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The Goods and Services Tax is one of the biggest reform agendas of the BJP government. The Finance Minister has indicated that it can raise India’s GDP by one to two per cent per annum, which is very substantial. So what really is GST and how does it work?

Why GST?

Currently, indirect taxes are imposed on goods and services. In the current system, taxes applicable to the manufacturing sector are Central Excise Duty, Value Added Tax( VAT), Central Sales Tax and a range of cesses. Other taxes like Entry Tax, Octroi, State cesses ,etc. are also applicable. For the services sector, service tax and cesses are applicable. Some of these taxes are levied by the centre and some by the states. For taxes imposed by states, the tax rates may vary across different states. Further, goods and services were taxed differently, thereby making the taxation of products complex. Some of these challenges are sought to be overcome with the introduction of the Goods and Services Tax (GST).

How much will the GST rate be?

This is currently yet to be decided. As per a survey by a leading tax firm, the top 10 tax rates across the globe range from 18 per cent to 27 per cent. Thus, the choice on the rate of the GST is fairly important, as in a services driven economy, a high GST rate could cause inflation initially, resulting in interest rates once again starting to rise, which could be negative for bonds. It is therefore critical for the GST rate to be set in a manner where the significant efforts of both the government and the RBI to control inflation are not negatively impacted as a result of a high GST rate. In addition, there could be challenges around the implementation due to the plethora of taxes involved, and it could take a couple of years before the benefits are completely visible.

Of course, with respect to businesses, since we have a very complex tax structure in India, it makes it difficult for businesses as they are expected to fulfill multiple legal obligations. GST will simplify the process as a result reducing the operating cost which can be passed on to consumers. This could be beneficial for equity investors, once the teething challenges are addressed.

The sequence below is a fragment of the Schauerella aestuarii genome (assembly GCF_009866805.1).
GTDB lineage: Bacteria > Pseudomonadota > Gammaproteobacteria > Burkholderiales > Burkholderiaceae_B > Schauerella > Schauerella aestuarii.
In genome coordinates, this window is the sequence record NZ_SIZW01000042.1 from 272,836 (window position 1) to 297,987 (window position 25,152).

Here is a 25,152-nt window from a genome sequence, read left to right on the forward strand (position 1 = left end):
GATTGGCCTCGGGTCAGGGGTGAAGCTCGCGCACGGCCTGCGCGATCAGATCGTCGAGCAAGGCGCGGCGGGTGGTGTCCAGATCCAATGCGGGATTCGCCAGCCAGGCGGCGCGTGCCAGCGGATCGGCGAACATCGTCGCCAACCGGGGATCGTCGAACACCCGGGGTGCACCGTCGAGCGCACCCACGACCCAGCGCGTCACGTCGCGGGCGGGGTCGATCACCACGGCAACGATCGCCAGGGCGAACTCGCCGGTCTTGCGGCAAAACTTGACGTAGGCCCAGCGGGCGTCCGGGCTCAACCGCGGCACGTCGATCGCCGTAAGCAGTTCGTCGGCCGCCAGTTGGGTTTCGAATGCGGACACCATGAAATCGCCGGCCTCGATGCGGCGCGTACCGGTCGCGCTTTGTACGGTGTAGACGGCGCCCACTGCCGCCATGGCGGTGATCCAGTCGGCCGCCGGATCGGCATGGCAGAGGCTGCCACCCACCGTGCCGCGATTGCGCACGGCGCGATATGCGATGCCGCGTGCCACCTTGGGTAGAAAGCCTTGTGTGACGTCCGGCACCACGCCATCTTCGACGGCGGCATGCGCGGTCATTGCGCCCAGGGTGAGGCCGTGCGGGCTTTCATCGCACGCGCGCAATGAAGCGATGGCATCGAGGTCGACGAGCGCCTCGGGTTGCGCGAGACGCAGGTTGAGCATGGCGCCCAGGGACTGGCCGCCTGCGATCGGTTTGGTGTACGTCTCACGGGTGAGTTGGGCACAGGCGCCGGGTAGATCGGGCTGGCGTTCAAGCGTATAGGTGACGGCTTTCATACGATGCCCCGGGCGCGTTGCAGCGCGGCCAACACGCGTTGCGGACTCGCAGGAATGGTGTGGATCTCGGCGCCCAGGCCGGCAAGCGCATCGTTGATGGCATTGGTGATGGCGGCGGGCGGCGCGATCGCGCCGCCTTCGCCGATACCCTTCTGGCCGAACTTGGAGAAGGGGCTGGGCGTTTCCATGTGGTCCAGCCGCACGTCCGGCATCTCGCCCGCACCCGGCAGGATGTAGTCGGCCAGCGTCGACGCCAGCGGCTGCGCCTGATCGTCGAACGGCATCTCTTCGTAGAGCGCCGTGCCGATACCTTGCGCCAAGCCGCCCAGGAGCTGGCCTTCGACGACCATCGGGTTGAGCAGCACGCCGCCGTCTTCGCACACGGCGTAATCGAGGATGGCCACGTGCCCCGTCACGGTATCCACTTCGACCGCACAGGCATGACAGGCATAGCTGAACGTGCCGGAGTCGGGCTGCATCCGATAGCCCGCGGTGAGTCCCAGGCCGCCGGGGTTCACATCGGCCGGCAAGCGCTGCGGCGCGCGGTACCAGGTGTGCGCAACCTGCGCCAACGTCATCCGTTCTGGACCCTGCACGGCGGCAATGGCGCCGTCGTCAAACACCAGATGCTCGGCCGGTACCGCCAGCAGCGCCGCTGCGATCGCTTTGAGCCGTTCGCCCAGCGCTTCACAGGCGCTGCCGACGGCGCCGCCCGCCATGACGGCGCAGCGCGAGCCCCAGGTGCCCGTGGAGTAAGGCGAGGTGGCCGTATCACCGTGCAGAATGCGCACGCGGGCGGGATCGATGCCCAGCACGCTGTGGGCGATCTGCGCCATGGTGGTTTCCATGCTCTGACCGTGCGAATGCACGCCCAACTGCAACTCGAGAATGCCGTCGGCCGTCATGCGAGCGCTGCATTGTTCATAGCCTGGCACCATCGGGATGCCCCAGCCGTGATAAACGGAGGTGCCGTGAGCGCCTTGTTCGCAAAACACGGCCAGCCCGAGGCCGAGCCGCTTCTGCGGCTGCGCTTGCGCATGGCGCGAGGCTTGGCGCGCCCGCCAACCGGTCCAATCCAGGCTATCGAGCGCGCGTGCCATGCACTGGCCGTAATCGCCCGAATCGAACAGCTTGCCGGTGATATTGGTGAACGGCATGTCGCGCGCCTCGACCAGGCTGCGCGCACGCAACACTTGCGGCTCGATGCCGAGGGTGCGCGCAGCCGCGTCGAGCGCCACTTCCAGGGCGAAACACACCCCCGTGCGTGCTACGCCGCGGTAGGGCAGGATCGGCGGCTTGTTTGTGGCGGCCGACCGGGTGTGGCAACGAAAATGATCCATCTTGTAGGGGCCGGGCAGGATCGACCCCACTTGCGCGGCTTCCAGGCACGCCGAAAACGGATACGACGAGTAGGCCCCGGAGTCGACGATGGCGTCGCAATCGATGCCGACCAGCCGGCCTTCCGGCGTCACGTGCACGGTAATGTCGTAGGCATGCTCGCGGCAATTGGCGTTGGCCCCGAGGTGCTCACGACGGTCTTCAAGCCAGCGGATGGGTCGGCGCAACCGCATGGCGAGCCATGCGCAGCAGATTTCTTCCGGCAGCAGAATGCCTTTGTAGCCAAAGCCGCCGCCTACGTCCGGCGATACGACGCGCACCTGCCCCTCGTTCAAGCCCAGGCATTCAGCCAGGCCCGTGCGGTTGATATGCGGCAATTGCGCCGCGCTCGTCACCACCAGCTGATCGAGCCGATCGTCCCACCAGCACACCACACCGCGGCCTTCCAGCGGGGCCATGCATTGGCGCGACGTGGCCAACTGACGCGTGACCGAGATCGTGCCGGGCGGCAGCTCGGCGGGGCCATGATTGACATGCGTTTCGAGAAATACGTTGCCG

Impact on certain sectors

Initially, GST may not apply to: (a) petroleum crude, (b) high speed diesel, (c) motor spirit (petrol), (d) natural gas, and (e) aviation turbine fuel. The GST Council will decide when GST will be levied on them.

GST implementation may have an impact on certain sectors. Auto sector could benefit from reduction in duties on large SUVs and cars as GST rate is likely to be lower than the present excise plus VAT rate. There could also be lower entertainment taxes. This may lead to increase in margins of companies in the entertainment industry. In the telecom sector increase in service tax will be passed on to the consumers.

Let’s take a look at impact of GST to a home buyer. Service tax is applicable on under-construction property. This is so because, in case of an under-construction property, the developer is deemed to be the provider of construction services to the home buyer, and hence service tax is charged on the cost of construction. It is not charged on the entire value of the property but only to the extent of cost of construction. This means that cost of land is excluded.

Besides the basic cost of the unit, a home buyer also has to pay additional charges for facilities such as preferential location, car parking, club membership, rain water harvesting and others. All these are subject to service tax, which could see an increase due to the introduction of GST instead at a higher rate than the current rate of service tax.

Moreover, if one has taken a loan to buy the property then service tax relating to loan processing fees and home insurance are applicable. With respect to stamp duty on immovable property there is no clarity up till now.

With the implementation of GST, there could be uniformity in prices of gold all over the country. Right now taxes like Octroi and VAT are applicable which differ from state to state. This standardization will make consumers in some states pay more than they were paying before and vice versa.

All in all, it does seem like GST could be great news for the Indian economy and Indian equity markets in the longer term, but could trigger higher inflation and higher costs for services, including real estate in the shorter term.